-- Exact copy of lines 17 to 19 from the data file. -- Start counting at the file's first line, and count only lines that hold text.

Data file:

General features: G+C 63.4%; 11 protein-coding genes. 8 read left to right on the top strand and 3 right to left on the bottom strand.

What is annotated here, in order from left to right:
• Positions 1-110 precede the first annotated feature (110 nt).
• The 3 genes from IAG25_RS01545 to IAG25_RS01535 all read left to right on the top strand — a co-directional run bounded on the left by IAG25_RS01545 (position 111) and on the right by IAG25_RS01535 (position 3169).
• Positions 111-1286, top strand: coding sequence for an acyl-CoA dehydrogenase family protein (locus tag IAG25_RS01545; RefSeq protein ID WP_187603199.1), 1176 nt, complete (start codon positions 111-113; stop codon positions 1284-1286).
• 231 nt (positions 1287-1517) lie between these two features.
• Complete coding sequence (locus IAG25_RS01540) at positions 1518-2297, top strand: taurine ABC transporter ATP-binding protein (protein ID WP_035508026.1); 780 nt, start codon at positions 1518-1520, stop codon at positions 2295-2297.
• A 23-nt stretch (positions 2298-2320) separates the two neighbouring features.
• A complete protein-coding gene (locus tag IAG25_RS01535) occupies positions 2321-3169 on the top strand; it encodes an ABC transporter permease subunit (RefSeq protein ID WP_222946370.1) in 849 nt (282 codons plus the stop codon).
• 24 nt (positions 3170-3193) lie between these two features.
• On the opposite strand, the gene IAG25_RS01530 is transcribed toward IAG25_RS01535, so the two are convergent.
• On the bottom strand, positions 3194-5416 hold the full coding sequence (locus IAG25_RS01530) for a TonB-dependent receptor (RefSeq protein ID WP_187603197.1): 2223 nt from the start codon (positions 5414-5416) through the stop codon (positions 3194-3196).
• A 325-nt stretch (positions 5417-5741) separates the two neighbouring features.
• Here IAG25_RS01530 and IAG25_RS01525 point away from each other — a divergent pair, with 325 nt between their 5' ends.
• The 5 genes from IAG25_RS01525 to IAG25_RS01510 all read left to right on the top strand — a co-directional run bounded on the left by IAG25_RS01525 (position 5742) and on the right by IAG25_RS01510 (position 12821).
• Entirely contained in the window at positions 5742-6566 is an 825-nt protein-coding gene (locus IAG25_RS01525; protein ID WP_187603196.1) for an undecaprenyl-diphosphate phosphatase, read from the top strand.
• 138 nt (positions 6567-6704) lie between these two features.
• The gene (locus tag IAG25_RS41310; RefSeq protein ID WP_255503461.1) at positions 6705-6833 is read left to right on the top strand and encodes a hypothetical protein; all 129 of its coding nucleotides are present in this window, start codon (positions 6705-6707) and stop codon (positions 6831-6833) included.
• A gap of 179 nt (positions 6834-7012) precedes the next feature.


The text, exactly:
• 138 nt (positions 6567-6704) lie between these two features.
• The gene (locus tag IAG25_RS41310; RefSeq protein ID WP_255503461.1) at positions 6705-6833 is read left to right on the top strand and encodes a hypothetical protein; all 129 of its coding nucleotides are present in this window, start codon (positions 6705-6707) and stop codon (positions 6831-6833) included.
• A gap of 179 nt (positions 6834-7012) precedes the next feature.